Gary More, 32, was fatally shot yards from his doorstep in Airdrie, South Lanarkshire, on September 6, 2018.

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Murdered: Gary More, 32, was fatally shot in September 2018.

A gym owner murdered yards from his doorstep was given a police personal safety warning six weeks before his death, a court heard on Tuesday.

Detective sergeant Nick Eaton, 45, visited Gary More, 32, at his home in Airdrie, North Lanarkshire, on July 23, 2018.

The evidence was heard at the trial of Neil Anderson, 45, who is on trial at the High Court in Glasgow accused of acting with others in murdering Mr More by repeatedly discharging a firearm at him on September 6, 2018.

DS Eaton told jurors that he was tasked with giving Mr More a category B “personal safety advice notice”.


The court was shown the notice, which read: “I’m here to inform you that your personal safety may be at risk.”

The officer said: “I explained my reasons for being there and read over the notice.

“I asked if he had any questions and he provided ‘no comment’ in relation to that.

“I asked him to sign the document and he agreed he would, he signed it and I left the property.”


Neil Anderson’s QC Donald Findlay later asked DS Eaton if Mr More was “interested” in the document, which the officer replied: “No.”

The court then heard from Mr More’s friend and neighbour David Hughes, 41, who stated he had delivered money to an unknown man in Bothwell, South Lanarkshire, for him.

Hughes later told jurors that he went to the murder scene after hearing a “noise I hadn’t heard before”.

The joiner said the man from Bothwell was beside Mr More when he arrived.

Prosecutor Liam Ewing QC asked: “What did you ask him?”

Mr Hughes replied: “Who it was that done it.”

Mr Ewing then said: “What did he say?”

Mr Hughes responded: “He could smell it. I didn’t know [what he meant], I was confused.”


The witness claimed he tried to speak to Mr More, who “made a noise as if he was trying”.

Mr Hughes stated he went to look for the emergency services, who were stopped at the bottom of the hill leading into the street.

Mr Ewing put to Mr Hughes that the court will hear that the ambulance would not attend without armed police.

Mr Hughes replied: “Yes, and a helicopter as well.”

Mr Ewing put a police statement Mr Hughes gave on February 2019 to him.

It said: “I don’t know how much [money] he owed exactly but I know it was a lot.

“I don’t know who he owed it to but he said it was the big boys, I took that to mean gangsters, crooks.”

Mr Hughes then stated in court: “He said once the big boys were out the road he would be happy.”

Mr Ewing asked: “Did he tell you he was moving and he had a big bill to clear before he could do that?”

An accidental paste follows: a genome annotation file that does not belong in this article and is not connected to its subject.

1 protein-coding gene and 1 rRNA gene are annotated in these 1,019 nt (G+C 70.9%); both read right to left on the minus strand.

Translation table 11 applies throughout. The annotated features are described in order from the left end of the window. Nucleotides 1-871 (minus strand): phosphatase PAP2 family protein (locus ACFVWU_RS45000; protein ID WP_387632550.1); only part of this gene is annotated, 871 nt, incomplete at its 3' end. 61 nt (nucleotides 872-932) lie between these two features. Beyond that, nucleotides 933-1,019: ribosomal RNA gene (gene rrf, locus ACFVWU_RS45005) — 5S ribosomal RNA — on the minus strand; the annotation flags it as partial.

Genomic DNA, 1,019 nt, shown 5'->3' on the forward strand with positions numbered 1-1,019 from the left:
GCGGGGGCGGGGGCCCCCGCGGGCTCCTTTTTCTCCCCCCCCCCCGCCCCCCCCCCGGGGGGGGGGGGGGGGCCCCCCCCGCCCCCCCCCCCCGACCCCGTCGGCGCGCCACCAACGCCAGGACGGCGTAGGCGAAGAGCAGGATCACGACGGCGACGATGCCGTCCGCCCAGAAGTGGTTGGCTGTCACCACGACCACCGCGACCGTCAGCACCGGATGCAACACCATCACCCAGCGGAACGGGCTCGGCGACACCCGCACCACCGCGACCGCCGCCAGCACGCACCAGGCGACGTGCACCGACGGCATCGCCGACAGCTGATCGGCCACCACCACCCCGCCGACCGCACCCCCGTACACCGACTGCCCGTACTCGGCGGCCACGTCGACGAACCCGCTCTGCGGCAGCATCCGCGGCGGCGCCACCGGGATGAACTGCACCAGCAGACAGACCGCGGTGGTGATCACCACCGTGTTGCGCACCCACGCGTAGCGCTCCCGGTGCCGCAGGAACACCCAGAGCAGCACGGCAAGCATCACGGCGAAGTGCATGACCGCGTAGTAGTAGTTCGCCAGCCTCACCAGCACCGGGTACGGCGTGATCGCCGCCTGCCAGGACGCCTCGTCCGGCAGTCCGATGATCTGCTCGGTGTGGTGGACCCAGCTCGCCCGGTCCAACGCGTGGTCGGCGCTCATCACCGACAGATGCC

Mr Hughes replied: “Yes.”

Jurors were then told Mr Hughes and a neighbour dropped off a vacuum bag “three inches” in width which contained money to a man in a gated Bothwell estate on July 10, 2018.

Mr Hughes claimed he next saw the man walking into Mr More’s front garden on the same day and said it was “strange”.

He then stated the next time he saw the individual again was beside Mr More at the murder scene.

Neil and David Anderson, 37, are also accused of behaving in a threatening or abusive manner towards Mr More by attending at his home, threatening him and demanding money.

The Andersons also face a separate allegation of being concerned in the supply of drugs between March and September 2018.

The offences are said to be aggravated by a connection to organised crime.

Both deny the allegations.

The trial continues before judge Lord Mulholland.

Number of weekly Covid deaths back in double figures

There have now been 10,150 fatalities in Scotland linked to the pandemic.

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Covid: Figures show 13 deaths were recorded in the week of June 14-20.

Weekly Covid-19 deaths in Scotland have hit the highest number in almost two months, the latest data shows.

Figures from the National Records of Scotland (NRS) show 13 fatalities were recorded in the week of June 14-20.

This is up six on the previous week and is the first time the total has hit double figures since the seven days from April 26, when 19 deaths were recorded.

The coronavirus death toll since the start of the pandemic now stands at 10,150.


Of the deaths in the most recent week, three were people aged under 65, two were 65-74, and eight were over 75.

Four of the deaths occurred in Glasgow, two in Perth and Kinross and one each in Dundee, Falkirk, Highland, Midlothian, South Ayrshire, West Dunbartonshire and West Lothian.

Ten of the deaths took place in hospitals, one was in a care home and two were at home or in a non-institutional setting.

By comparison, the number of deaths from all causes registered in Scotland in the same week was 1046 – 46, or 5%, more than the five-year average.


There were nine more deaths from circulatory causes, three more deaths from cancer and 56 more fatalities from other causes compared to the five-year average.

Deaths from respiratory diseases (-25) and dementia/Alzheimer’s (-7) were below average.

The Covid statistics are published weekly and cover all deaths registered in Scotland where coronavirus was mentioned on the death certificate.

They differ from the lab-confirmed coronavirus deaths announced daily by the Scottish Government because the NRS figures include suspected or probable cases of Covid-19.